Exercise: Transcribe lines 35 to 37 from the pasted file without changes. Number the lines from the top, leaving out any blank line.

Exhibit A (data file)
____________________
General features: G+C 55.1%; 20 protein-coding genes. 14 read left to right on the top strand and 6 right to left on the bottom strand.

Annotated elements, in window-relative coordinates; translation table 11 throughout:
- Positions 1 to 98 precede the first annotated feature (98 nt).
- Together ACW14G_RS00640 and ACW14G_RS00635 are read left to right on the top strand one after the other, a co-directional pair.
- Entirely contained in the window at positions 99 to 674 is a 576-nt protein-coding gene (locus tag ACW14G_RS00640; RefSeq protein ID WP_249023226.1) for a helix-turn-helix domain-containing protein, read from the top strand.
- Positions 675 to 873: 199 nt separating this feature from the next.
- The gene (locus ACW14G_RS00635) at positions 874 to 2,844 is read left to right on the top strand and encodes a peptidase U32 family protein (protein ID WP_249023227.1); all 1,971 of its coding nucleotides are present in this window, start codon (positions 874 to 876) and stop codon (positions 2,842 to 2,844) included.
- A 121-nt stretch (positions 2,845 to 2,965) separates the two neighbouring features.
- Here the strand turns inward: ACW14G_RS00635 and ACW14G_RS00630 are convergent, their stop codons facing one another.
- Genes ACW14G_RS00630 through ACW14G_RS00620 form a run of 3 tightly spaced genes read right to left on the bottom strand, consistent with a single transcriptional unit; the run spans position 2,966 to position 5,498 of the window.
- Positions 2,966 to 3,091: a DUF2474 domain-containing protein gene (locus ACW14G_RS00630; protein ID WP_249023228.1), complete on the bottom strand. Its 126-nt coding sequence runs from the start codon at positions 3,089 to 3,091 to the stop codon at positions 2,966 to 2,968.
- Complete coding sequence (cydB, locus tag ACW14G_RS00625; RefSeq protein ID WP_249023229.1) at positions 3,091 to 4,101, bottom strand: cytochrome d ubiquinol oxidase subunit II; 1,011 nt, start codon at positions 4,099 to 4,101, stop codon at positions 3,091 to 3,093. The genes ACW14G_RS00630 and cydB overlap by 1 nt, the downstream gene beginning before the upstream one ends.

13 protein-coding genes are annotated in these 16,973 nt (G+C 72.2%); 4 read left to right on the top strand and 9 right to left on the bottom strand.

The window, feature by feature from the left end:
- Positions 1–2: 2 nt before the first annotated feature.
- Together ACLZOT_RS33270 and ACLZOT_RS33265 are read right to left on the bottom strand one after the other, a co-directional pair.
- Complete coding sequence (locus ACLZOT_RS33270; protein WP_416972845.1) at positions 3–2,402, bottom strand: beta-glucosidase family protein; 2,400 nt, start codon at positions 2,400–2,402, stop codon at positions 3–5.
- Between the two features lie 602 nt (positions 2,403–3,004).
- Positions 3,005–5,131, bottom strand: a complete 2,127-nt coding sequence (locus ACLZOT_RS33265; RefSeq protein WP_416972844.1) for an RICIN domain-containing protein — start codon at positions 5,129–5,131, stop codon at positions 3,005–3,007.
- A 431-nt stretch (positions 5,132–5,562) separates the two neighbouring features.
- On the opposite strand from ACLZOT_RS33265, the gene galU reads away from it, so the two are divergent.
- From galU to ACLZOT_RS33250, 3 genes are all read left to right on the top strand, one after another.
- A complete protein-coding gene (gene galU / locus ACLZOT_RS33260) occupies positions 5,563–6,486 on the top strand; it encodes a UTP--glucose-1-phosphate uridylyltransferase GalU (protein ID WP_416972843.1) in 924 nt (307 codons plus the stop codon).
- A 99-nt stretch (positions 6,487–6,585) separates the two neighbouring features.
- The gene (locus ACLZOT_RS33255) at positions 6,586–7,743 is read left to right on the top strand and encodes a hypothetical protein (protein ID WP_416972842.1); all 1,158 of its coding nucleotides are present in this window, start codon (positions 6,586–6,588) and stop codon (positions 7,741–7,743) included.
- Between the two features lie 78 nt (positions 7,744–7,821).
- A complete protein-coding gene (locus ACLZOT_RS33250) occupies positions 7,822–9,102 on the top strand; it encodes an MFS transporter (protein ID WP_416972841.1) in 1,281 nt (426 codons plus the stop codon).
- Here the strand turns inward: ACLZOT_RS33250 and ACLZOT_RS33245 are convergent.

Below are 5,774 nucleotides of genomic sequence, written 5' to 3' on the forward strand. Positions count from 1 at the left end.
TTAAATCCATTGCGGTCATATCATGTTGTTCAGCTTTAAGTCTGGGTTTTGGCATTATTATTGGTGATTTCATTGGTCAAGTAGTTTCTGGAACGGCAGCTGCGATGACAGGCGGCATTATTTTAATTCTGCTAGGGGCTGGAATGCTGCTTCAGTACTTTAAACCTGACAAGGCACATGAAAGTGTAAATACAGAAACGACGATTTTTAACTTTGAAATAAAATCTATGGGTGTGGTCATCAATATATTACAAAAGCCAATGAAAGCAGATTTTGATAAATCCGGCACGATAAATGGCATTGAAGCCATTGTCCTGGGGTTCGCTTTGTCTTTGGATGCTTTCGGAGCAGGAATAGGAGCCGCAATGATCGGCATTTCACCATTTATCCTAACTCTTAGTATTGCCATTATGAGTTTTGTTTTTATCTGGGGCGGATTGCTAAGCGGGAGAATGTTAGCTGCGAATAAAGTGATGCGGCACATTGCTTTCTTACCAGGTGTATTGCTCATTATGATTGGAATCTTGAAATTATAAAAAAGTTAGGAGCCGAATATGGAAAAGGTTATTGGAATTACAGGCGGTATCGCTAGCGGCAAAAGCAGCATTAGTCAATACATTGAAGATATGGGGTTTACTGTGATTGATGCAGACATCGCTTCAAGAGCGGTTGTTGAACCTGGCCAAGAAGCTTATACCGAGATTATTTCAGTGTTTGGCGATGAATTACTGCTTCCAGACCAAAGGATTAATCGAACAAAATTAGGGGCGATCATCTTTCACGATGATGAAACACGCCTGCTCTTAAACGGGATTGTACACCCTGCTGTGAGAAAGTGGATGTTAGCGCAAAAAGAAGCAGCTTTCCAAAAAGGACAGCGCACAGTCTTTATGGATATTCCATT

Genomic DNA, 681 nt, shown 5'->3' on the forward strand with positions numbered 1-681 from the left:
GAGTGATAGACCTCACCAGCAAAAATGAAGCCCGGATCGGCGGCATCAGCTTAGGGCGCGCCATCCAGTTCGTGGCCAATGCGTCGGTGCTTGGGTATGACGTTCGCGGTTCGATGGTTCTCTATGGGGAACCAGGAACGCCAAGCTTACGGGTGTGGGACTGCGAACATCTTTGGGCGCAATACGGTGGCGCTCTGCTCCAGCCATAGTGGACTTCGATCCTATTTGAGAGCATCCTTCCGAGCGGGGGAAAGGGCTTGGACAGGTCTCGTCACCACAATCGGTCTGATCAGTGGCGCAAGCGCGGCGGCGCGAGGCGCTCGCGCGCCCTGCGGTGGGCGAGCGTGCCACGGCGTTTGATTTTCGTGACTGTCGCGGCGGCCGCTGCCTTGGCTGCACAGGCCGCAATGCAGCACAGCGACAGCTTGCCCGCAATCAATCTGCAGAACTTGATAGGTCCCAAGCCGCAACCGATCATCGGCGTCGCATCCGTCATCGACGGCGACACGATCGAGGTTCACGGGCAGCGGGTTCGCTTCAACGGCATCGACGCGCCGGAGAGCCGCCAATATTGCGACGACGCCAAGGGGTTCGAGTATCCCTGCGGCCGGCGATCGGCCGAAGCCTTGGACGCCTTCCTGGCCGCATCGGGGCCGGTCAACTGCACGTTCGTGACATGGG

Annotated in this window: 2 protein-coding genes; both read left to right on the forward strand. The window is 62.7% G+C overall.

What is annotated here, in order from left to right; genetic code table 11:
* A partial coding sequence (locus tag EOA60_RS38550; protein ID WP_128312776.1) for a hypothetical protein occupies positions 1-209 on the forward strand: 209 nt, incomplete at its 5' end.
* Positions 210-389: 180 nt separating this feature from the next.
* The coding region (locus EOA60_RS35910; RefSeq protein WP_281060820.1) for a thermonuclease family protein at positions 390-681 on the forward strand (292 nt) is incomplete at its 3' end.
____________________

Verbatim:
* A partial coding sequence (locus tag EOA60_RS38550; protein ID WP_128312776.1) for a hypothetical protein occupies positions 1-209 on the forward strand: 209 nt, incomplete at its 5' end.
* Positions 210-389: 180 nt separating this feature from the next.
* The coding region (locus EOA60_RS35910; RefSeq protein WP_281060820.1) for a thermonuclease family protein at positions 390-681 on the forward strand (292 nt) is incomplete at its 3' end.